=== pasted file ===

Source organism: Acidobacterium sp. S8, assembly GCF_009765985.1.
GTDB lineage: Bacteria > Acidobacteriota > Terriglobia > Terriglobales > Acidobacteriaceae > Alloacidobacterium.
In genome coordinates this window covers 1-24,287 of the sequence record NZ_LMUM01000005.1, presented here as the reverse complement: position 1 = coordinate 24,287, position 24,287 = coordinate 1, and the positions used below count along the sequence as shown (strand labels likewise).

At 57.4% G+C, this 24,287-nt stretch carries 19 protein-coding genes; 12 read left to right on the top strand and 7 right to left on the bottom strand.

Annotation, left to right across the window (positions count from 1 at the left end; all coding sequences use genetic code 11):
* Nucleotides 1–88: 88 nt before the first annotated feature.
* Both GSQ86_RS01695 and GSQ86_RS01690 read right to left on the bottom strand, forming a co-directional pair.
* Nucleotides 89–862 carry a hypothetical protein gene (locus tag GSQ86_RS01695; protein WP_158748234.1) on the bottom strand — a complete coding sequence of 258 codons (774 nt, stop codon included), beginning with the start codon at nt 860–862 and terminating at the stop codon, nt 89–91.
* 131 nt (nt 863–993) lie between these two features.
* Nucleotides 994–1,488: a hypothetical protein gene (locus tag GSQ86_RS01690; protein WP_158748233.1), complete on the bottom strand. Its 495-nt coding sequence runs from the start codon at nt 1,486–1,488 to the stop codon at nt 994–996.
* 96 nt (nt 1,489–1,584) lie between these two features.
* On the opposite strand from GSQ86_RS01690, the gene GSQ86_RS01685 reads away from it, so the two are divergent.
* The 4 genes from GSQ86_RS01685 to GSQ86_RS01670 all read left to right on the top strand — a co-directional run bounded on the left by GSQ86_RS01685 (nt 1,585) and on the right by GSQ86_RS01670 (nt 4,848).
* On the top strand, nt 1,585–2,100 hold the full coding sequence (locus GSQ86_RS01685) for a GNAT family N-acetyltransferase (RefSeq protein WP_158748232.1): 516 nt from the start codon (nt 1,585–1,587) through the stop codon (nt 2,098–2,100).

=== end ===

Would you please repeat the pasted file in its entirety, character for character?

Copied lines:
Source organism: Acidobacterium sp. S8, assembly GCF_009765985.1.
GTDB lineage: Bacteria > Acidobacteriota > Terriglobia > Terriglobales > Acidobacteriaceae > Alloacidobacterium.
In genome coordinates this window covers 1-24,287 of the sequence record NZ_LMUM01000005.1, presented here as the reverse complement: position 1 = coordinate 24,287, position 24,287 = coordinate 1, and the positions used below count along the sequence as shown (strand labels likewise).

At 57.4% G+C, this 24,287-nt stretch carries 19 protein-coding genes; 12 read left to right on the top strand and 7 right to left on the bottom strand.

Annotation, left to right across the window (positions count from 1 at the left end; all coding sequences use genetic code 11):
* Nucleotides 1–88: 88 nt before the first annotated feature.
* Both GSQ86_RS01695 and GSQ86_RS01690 read right to left on the bottom strand, forming a co-directional pair.
* Nucleotides 89–862 carry a hypothetical protein gene (locus tag GSQ86_RS01695; protein WP_158748234.1) on the bottom strand — a complete coding sequence of 258 codons (774 nt, stop codon included), beginning with the start codon at nt 860–862 and terminating at the stop codon, nt 89–91.
* 131 nt (nt 863–993) lie between these two features.
* Nucleotides 994–1,488: a hypothetical protein gene (locus tag GSQ86_RS01690; protein WP_158748233.1), complete on the bottom strand. Its 495-nt coding sequence runs from the start codon at nt 1,486–1,488 to the stop codon at nt 994–996.
* 96 nt (nt 1,489–1,584) lie between these two features.
* On the opposite strand from GSQ86_RS01690, the gene GSQ86_RS01685 reads away from it, so the two are divergent.
* The 4 genes from GSQ86_RS01685 to GSQ86_RS01670 all read left to right on the top strand — a co-directional run bounded on the left by GSQ86_RS01685 (nt 1,585) and on the right by GSQ86_RS01670 (nt 4,848).
* On the top strand, nt 1,585–2,100 hold the full coding sequence (locus GSQ86_RS01685) for a GNAT family N-acetyltransferase (RefSeq protein WP_158748232.1): 516 nt from the start codon (nt 1,585–1,587) through the stop codon (nt 2,098–2,100).